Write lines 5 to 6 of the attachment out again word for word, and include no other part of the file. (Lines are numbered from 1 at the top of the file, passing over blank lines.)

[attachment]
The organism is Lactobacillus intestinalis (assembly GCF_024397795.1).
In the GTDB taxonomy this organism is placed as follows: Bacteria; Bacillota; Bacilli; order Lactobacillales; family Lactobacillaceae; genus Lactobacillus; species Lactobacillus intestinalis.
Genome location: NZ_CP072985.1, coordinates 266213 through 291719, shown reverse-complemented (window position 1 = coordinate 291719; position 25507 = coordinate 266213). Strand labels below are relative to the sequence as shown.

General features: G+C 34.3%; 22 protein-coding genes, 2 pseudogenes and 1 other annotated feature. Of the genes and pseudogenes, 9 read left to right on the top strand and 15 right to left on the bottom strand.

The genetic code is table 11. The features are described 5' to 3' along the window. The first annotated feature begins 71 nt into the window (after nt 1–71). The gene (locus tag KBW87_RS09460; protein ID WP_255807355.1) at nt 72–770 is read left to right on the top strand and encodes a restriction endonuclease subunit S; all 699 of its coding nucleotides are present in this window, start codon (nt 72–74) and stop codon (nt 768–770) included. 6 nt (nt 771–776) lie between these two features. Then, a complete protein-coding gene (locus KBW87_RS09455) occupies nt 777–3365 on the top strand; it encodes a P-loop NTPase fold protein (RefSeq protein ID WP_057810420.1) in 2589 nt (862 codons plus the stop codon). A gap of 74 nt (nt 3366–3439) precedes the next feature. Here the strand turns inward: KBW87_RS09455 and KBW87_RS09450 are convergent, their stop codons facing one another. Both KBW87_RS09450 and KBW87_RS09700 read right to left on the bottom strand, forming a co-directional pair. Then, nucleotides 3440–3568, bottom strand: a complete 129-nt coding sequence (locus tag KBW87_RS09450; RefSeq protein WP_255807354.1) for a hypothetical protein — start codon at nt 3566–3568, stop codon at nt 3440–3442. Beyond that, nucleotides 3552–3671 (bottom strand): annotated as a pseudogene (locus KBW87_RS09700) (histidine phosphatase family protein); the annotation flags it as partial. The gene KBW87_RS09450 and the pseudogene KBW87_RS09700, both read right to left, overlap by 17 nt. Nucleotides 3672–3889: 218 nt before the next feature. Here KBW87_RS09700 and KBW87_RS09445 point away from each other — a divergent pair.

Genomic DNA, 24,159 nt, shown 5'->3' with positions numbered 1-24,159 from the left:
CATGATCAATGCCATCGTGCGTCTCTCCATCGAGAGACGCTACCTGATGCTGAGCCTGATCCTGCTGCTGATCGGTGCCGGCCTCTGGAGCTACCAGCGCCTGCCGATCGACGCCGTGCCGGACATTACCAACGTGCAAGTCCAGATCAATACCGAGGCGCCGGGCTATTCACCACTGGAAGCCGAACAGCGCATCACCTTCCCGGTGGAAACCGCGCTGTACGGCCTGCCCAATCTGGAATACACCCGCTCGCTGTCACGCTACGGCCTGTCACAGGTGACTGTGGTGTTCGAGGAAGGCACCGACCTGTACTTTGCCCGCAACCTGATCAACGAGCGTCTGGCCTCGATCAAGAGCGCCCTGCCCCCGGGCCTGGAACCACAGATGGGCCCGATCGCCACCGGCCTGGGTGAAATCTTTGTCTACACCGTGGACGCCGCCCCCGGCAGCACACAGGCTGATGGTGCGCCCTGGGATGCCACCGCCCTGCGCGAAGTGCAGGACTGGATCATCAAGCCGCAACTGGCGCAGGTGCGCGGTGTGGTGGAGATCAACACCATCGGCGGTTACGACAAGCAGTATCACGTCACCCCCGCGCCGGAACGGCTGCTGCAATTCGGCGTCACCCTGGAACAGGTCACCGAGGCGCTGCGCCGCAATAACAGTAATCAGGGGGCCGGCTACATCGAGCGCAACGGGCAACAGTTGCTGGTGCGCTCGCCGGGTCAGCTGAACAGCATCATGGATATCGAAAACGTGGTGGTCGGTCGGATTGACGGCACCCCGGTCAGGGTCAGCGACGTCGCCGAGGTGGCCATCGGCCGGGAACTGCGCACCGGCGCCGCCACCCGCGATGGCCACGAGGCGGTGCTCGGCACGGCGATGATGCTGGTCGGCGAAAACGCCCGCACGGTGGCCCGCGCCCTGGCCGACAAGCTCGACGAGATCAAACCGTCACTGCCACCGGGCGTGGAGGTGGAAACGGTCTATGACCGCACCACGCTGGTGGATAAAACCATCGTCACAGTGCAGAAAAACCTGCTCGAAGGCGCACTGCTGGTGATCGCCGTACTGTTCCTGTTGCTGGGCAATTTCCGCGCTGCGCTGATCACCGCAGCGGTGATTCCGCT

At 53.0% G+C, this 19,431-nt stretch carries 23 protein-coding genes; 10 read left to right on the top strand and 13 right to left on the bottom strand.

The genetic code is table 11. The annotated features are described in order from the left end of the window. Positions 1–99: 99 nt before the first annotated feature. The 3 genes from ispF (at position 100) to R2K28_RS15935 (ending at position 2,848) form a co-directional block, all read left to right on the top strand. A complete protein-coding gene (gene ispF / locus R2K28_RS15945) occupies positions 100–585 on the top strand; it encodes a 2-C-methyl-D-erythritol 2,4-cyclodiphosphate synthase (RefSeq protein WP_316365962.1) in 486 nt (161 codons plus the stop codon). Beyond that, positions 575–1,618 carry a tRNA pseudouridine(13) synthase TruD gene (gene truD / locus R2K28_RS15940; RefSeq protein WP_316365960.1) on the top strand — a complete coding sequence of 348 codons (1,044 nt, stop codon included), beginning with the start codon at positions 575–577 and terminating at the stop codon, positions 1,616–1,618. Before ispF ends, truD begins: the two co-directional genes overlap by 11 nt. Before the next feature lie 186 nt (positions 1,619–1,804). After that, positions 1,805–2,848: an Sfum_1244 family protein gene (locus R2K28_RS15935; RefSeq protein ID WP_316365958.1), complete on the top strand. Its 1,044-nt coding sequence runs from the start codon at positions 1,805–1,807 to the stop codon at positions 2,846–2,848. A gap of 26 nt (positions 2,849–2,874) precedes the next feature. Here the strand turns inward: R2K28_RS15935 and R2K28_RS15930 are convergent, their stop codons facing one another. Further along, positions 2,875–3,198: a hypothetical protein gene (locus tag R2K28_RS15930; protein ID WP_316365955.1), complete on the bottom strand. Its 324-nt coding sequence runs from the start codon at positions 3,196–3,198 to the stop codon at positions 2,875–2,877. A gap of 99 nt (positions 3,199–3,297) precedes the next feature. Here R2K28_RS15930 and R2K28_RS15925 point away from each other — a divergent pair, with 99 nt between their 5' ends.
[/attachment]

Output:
The genetic code is table 11. The features are described 5' to 3' along the window. The first annotated feature begins 71 nt into the window (after nt 1–71). The gene (locus tag KBW87_RS09460; protein ID WP_255807355.1) at nt 72–770 is read left to right on the top strand and encodes a restriction endonuclease subunit S; all 699 of its coding nucleotides are present in this window, start codon (nt 72–74) and stop codon (nt 768–770) included. 6 nt (nt 771–776) lie between these two features. Then, a complete protein-coding gene (locus KBW87_RS09455) occupies nt 777–3365 on the top strand; it encodes a P-loop NTPase fold protein (RefSeq protein ID WP_057810420.1) in 2589 nt (862 codons plus the stop codon). A gap of 74 nt (nt 3366–3439) precedes the next feature. Here the strand turns inward: KBW87_RS09455 and KBW87_RS09450 are convergent, their stop codons facing one another. Both KBW87_RS09450 and KBW87_RS09700 read right to left on the bottom strand, forming a co-directional pair. Then, nucleotides 3440–3568, bottom strand: a complete 129-nt coding sequence (locus tag KBW87_RS09450; RefSeq protein WP_255807354.1) for a hypothetical protein — start codon at nt 3566–3568, stop codon at nt 3440–3442. Beyond that, nucleotides 3552–3671 (bottom strand): annotated as a pseudogene (locus KBW87_RS09700) (histidine phosphatase family protein); the annotation flags it as partial. The gene KBW87_RS09450 and the pseudogene KBW87_RS09700, both read right to left, overlap by 17 nt. Nucleotides 3672–3889: 218 nt before the next feature. Here KBW87_RS09700 and KBW87_RS09445 point away from each other — a divergent pair.

Genomic DNA, 24,159 nt, shown 5'->3' with positions numbered 1-24,159 from the left: